Turkey's President Recep Tayyip Erdogan is also accompanied by economy, finance, trade and industry ministers. Ahead of his visit, Erdogan said the new global challenges require Ankara and Berlin to put their differences aside.
Turkey's President Recep Tayyip Erdogan arrived in Berlin on Thursday for his first "state visit" to Germany as president.
Senior German officials welcomed the president and the first lady Emine Erdogan at the military section of Berlin's Tegel Airport.
Turkish president is accompanied by key ministers during the visit, including economy, finance, trade and industry ministers.
German news channels broadcast the welcoming ceremony live at the airport, where Erdogan was welcomed by an honour guard, and 21 gun salute.
On Friday, Erdogan will meet his German counterpart Frank-Walter Steinmeier and will hold talks with Chancellor Angela Merkel.
Merkel will host a lunch for Erdogan at the Chancellory, and the two leaders will meet again on Saturday morning for a working breakfast to discuss bilateral and international issues.
TRT World's Andrew Hopkins, who is in Berlin, explains what to expect from the high-profile visit.
Fresh page in bilateral relations
Ahead of his official talks in Berlin, Erdogan called for opening a fresh page in Turkish-German relations amid an era of new global challenges.
"The dramatic developments in the world make it indispensable for both Germany and Turkey to open a new page in bilateral relations, to leave aside their differences and focus on their common interests," Erdogan wrote in an article published on Wednesday in Frankfurter Allgemeine Zeitung.
TRT World's Andrew Hopkins takes a look at the differences both sides have agreed to sort out.
Erdogan said both countries face similar challenges and threats such as terrorism, irregular refugee movements and trade wars.
“We are obliged to enhance our relations based on our mutual interests, in a reasonable way,” Erdogan wrote.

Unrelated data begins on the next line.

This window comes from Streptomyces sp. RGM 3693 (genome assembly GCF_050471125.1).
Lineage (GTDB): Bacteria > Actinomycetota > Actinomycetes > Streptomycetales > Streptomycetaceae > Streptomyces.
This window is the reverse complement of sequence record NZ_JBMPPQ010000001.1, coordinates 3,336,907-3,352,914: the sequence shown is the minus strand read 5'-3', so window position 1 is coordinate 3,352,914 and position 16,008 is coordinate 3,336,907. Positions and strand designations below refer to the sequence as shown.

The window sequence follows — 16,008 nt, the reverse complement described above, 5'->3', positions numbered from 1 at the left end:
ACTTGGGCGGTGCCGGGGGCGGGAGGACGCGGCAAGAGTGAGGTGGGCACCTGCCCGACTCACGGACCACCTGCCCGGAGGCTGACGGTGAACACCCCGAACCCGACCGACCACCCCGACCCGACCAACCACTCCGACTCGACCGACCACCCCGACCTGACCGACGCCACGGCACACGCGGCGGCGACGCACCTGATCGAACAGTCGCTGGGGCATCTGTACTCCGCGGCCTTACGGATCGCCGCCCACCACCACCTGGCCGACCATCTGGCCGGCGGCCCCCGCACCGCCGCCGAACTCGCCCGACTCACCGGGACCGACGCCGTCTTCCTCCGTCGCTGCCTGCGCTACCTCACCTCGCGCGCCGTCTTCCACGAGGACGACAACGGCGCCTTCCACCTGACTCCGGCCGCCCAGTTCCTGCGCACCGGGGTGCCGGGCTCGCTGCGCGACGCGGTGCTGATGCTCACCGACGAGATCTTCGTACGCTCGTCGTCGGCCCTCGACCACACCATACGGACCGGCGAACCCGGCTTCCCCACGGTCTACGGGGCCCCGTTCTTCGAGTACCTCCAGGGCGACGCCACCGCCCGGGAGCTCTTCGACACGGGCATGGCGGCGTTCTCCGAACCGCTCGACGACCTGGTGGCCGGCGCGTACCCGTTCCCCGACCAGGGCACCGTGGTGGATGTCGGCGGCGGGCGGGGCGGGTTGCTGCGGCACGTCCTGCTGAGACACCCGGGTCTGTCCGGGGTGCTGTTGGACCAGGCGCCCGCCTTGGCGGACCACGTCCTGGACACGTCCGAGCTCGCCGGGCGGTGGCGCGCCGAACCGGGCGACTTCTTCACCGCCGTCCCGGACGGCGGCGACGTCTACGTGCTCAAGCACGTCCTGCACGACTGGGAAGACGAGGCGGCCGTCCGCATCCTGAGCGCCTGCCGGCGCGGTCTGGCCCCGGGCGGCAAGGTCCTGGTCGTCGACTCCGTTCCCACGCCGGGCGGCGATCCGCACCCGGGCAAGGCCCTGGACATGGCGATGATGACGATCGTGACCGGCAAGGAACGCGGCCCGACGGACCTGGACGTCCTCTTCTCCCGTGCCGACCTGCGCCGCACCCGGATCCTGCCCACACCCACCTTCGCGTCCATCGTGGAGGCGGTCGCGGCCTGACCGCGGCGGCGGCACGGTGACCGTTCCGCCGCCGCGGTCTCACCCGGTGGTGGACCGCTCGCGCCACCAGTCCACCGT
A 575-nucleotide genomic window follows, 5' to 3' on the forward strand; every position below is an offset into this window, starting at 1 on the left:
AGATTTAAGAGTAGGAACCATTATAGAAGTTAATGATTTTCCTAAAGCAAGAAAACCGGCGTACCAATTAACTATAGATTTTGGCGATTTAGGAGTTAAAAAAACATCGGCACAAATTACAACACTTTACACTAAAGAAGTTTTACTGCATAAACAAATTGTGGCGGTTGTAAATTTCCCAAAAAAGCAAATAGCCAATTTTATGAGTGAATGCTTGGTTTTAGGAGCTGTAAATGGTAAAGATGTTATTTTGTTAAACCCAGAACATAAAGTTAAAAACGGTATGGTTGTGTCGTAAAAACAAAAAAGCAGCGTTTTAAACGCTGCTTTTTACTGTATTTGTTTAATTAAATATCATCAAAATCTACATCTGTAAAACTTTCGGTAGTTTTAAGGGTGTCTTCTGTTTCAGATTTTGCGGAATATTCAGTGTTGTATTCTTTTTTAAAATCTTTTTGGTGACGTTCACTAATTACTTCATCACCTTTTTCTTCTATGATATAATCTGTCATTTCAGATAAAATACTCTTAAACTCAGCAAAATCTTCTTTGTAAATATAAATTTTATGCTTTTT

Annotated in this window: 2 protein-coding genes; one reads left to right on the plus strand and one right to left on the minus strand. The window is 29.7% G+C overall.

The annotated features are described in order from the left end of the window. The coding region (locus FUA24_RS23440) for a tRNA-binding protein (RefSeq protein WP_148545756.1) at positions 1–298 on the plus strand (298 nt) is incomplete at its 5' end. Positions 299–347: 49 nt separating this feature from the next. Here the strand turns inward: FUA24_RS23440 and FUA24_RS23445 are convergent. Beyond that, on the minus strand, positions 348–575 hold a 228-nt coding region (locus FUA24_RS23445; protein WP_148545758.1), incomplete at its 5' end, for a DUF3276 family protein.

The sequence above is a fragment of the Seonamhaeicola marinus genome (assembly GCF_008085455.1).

“Let us concentrate on our common interests, the common challenges and threats we face. With respect to our disagreements, we should keep all dialogue channels open, continue our exchanges, and by showing maximum empathy, we should try to understand our mutual sensitivities,” he added.
Expectation from Germany
President Erdogan also renewed his call on German authorities to show more solidarity with Turkey in its fight against outlawed and terrorist groups.
“We expect Germany to extend its support to Turkey in its fight against terrorist groups such as FETO, PKK and DHKP-C, which are also a threat to Germany’s domestic security and target German citizens,” he said.
He also warned against the propaganda activities of PKK and FETO followers in Germany.
“The PKK and FETO members and their organizations are using various instruments, including manipulations and fake news, to sabotage our bilateral relations,” he said.
In its 40-year terror campaign against Turkey, the PKK which is listed as a terrorist organisation by Turkey, the US and the EU has been responsible for the death of some 40,000 people, including women and children.
The Fetullah Gulen Terror Organisation (FETO) and its US-based leader Fetullah Gulen were behind the coup attempt in Turkey on July 15, 2016, which left 251 people dead and nearly 2,200 wounded.
Source of bilateral tensions
Germany’s reluctance to take serious measures against terrorist groups such as the PKK and the FETO has been a source of tension between the two countries in the last two years.
Both terrorist groups use Germany, which is home to more than 3 million migrants from Turkey, as a platform for their propaganda fundraising and recruitment activities.
Relations between Ankara and Berlin have suffered setbacks in past years, but both sides have taken steps in recent months towards improving ties.
EU heavyweight Germany remains Turkey’s main economic and trade partner. In 2017, the bilateral trade volume reached $43.6 billion.